The Javanese Dagger - with Anthony Nicholls, Yvonne Furneaux, Alan Wheatley and Vanda Godsell
3 The Corpse of Pleasant Avenue
4 The Wilful Widow - cast included Derek Blomfield George Baker, and Noel Dyson
5 The Thief Of London - starring Jack Watling, Helene Cordet and Gene Anderson, with Peter Gawthorne
6 The Ripper Strikes (possibly aka The Marriage Trap) - cast included Maurice Denham
7 The Sable Scarf - with High Latimer, Judy Campbell, John Laurie and Andrew Crawford
8 The Stranger on the Sea - starring Paul Carpenter and Hugh Latimer. Stephen Murray and Leslie Phillips are also credited
9 Falstaff's Fur Coat - with Howard Marion Crawford, Robert Adair, Peter Bathurst, Wilfrid Caithness, Harold Jamieson and Andreas Malandrinos
10 The Wedding Gift - (a.k.a. Present For A Bride) starring Hazel Court, Derek Bond with David Horne
11 The Missing Passenger - (probably also known as Ladies of Leisure) starring Patrick Barr, Kay Walsh and Betty Ann Davies
12 The Final Twist - with Karel Stepanek, Catherine Finn, Patricia Owens and Robert Perceval
13 The Man who stayed Alive
To Danziger main menu

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The Javanese Dagger
Blackmail and death figure in this account of a once beautiful woman's lust for revenge. Vanessa Tressall (Yvonne Furneaux) is very much in love with her husband Lord Tressall (Anthony Nicholls), an amateur painter. He was once married to his model Wanda (Vanda Godsell), but she had run away with airline pilot Victor (Alan Wheatley), and both were believed drowned when their plane crashed at sea.
Vanessa however, believes her husband is still in love with his first wife when she finds him painting her from memory. In a fit of rage, she grabs a dagger in the studio and slashes his painting. Then a series of anonymous letter arrive for Vanessa, informing her that she is not legally married. She says nothing to her husband about these letters, but after she obeys the instructions in the latest one, she meets Wanda, who is now a slatternly bitter woman, still living with Victor. He is acting as a pilot-messenger for a crime syndicate and had faked the accident in which he and Wanda were supposed to have been killed.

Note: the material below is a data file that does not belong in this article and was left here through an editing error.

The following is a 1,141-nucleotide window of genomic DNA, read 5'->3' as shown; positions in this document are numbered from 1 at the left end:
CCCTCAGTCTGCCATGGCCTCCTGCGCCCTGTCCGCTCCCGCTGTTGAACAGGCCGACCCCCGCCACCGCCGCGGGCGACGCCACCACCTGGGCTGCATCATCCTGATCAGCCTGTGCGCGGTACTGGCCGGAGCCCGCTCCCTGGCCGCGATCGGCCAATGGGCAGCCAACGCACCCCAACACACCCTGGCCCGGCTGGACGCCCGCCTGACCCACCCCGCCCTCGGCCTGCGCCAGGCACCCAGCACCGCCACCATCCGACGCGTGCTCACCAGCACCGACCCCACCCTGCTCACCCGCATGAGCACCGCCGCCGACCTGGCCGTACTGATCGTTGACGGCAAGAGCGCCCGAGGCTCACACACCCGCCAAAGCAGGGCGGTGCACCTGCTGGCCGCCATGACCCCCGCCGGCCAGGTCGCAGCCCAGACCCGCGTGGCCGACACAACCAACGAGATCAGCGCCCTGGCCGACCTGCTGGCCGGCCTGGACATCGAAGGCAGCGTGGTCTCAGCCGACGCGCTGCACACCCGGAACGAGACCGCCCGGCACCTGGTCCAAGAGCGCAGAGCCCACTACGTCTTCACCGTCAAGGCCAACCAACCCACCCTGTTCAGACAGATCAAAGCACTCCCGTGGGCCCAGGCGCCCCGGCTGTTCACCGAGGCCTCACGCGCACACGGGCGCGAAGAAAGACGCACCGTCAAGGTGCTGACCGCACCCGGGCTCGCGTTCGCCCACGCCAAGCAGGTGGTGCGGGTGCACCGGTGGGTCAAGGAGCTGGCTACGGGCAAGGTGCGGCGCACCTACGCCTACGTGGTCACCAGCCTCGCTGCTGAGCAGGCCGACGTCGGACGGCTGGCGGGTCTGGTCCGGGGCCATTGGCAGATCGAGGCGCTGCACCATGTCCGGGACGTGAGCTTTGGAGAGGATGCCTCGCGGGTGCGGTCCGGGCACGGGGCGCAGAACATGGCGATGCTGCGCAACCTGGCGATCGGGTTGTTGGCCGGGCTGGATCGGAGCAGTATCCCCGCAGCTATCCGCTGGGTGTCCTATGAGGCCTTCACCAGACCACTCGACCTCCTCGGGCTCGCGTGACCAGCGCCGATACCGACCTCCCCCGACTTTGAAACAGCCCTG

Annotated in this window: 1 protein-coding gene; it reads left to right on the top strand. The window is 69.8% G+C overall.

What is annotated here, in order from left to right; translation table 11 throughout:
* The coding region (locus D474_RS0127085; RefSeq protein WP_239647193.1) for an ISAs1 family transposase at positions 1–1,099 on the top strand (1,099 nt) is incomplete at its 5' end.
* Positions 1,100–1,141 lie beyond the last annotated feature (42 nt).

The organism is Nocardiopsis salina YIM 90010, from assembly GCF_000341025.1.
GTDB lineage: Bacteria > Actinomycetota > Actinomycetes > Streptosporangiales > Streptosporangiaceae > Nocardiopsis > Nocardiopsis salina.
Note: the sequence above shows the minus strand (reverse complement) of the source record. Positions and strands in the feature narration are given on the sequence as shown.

When Wanda learns that her husband has remarried, she makes plans for her disappearance to pay off. Victor overhears Wanda threaten to kill the terrified Vanessa if she doesn't obey her orders. He grabs the Javanese dagger she is holding to the young woman's throat. In the ensuing tussle Wanda falls on the dagger. Victor disappears. Before Wanda dies, she screams for help and accuses Vanessa of stabbing her.
Vanessa goes on trial for murder. Tressall lets her down stating that this dagger is the only one of its type in existence. Since that dagger had gone from his studio, and since Victor cannot be found, Vanessa is convicted of murder. In fact Victor has been prevented from speaking by the head of the crime syndicate who is afraid of any investigation. But Victor manages to tell Tressall. As they fight, they accidentally come upon the dagger. When Victor leaves Tressall, he is stabbed by the boss' henchman, but recovers sufficiently to tell his story to the police.
Vanessa is released, and forgives her husband, realising that now they really understand each other for the first time
Calling Scotland Yard

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The Sable Scarf
Greed and treachery walk hand in hand when exotic brunette Mara (Judy Campbell) preys on the gullibility of people who come to her shabby flat for her to read their future in her magic crystal ball. She is having a love affair with good looking but elusive Dick (Andrew Crawford), a truck driver who refuses her plea that he become her partner. Suddenly her husband, whom she had believed killed in the war, turns up. She is none too pleased to meet David (Hugh Latimer) until she learns that he was the last man left alive in his army outfit, an outfit that included the son of her rich landlord Hennessey (John Laurie).